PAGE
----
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Soup’s On!

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By Gini Raineycookbook_junkie[1]

Today is a beautiful day in East Texas!  The sky is blue, the temperature is cool, the leaves are turning – who could ask for anything more?  We are nearly a week out from a Presidential election that apparently has turned a lot of people’s world up-side down, but thankfully, every morning the sun still comes up and life really does go on.  That being said, there have been times when I wasn’t sure I would be able to survive an event and one that comes to mind was the first time I cooked a meal for my in-laws.  Obviously this was early marriage, and our apartment in Houston wasn’t overly filled with kitchen gadgets.  I remember that I cooked some sort of beef roast and had made some sort of potatoes to go with it.  Naturally, one would make a nice gravy to go with said roast and potatoes, right?  So, I made a gravy that wasn’t quite so nice – it tasted good, but with all the lumps, it wasn’t exactly something to be proud of.  These days, if my gravy turned out like that, I would either use a whisk, my blender, or run it through a sieve, but back then the only thing I could come up with was, are you ready for this? Panty hose.  Yup, ran that stuff through the toe and came up with a really nice and smooth gravy that my MIL complimented me on!  Of course, she didn’t see my mad dash to the bedroom to retrieve said panty hose.

So, where is all of this heading? Well, I have this absolutely lovely cookbook of Nigella Lawson’s in front of me today.  “Nigella Bites” was published in 2002 by Hyperion and is 244 pages of wonderful recipes and amazing photographs by Francesca Yorke.  And where’s the connection between the personal life story and this cookbook, you might ask?  Well, Nigella included a recipe for Pasta E Fagioli that calls for “1 knee-high hosiery” and she says that “it’s the first time I’ve included a knee-high hosiery sock among any list of ingredients!  By all means bundle the rosemary and onion into cheesecloth if it makes you feel more satisfactorily homespun, but I am just not one of those efficiently traditional domestic types that keeps cheesecloths and muslins on hand.”  So, when I saw this statement I finally no longer felt alone in my creative applications for the kitchen!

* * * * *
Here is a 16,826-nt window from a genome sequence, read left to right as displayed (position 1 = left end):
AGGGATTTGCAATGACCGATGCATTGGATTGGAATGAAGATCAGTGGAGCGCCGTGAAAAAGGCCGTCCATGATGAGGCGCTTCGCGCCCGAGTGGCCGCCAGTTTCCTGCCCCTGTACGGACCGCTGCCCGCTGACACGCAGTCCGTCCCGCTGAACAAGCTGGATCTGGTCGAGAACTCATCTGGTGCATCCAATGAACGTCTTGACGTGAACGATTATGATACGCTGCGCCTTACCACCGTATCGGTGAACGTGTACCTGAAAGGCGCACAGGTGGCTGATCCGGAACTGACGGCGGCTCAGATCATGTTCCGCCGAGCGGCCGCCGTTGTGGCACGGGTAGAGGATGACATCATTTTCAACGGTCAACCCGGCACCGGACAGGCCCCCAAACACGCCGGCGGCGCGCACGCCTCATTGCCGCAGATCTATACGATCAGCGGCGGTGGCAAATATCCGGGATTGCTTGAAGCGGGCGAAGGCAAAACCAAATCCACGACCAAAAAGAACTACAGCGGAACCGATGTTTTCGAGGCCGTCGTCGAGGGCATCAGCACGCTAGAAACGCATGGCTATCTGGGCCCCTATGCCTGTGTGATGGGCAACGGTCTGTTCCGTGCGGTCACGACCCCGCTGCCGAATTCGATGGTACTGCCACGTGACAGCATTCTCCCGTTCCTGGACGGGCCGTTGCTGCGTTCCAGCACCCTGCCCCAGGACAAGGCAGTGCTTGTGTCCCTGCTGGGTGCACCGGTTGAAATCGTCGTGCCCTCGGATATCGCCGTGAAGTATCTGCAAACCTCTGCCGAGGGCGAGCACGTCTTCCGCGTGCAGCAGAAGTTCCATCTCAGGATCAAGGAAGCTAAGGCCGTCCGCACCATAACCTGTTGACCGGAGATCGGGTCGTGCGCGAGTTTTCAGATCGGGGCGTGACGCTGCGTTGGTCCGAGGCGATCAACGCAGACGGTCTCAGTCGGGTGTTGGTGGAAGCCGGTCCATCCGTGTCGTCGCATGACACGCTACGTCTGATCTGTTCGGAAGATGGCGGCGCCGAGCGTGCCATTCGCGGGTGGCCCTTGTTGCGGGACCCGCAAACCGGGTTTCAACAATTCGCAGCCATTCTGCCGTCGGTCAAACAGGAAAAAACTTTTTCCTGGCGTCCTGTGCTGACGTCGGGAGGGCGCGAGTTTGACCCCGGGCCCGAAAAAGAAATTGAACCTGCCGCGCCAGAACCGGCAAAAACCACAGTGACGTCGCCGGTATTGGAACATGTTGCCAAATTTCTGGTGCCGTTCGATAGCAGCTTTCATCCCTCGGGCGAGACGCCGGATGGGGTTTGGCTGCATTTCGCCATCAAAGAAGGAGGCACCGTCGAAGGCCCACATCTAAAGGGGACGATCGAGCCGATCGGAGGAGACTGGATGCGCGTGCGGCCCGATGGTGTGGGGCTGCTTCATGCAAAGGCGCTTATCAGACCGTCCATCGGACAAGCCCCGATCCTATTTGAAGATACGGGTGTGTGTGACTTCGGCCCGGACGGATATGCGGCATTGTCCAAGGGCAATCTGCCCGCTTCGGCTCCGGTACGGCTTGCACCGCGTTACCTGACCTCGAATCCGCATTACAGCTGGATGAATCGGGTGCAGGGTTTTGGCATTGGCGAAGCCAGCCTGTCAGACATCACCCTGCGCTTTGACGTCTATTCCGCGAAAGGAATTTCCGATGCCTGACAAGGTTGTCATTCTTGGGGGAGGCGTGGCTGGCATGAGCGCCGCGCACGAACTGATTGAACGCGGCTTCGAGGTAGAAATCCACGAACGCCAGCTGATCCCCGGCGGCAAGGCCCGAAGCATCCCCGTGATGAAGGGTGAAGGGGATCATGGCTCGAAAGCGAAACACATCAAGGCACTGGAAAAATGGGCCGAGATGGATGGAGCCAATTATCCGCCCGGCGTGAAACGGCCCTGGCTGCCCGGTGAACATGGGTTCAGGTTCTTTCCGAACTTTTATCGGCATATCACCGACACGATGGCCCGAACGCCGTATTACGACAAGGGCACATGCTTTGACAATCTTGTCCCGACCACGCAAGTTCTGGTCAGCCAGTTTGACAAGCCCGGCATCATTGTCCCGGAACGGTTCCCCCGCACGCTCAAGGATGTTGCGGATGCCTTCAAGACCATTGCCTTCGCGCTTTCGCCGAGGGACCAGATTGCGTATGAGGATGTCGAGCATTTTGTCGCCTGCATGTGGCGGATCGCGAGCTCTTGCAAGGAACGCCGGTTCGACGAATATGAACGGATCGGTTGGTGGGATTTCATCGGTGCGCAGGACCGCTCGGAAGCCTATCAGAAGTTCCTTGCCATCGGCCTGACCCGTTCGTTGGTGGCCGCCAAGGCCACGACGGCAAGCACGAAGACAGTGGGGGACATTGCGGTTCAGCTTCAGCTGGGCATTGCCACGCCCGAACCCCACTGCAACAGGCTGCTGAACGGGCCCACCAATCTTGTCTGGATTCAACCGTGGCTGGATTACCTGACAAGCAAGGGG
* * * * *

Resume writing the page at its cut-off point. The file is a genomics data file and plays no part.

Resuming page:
This book steps out of the usual boundaries as far as sections are concerned.  With titles like “All-Day Breakfast,” “TV Dinners,” “Party Girl,” “Trashy,” and “Templefood,” you can be sure that Nigella is just as creative with her writing about food as she is cooking food.  And while other cookbooks pretty much stick to one course or type of food per section, Nigella nigellahits a little bit of everything in each section.  As she says, “I’m not interested in pleasing food snobs or purists, or in eating just one type of food….but there is surely a place for a bit of kitsch in the kitchen.”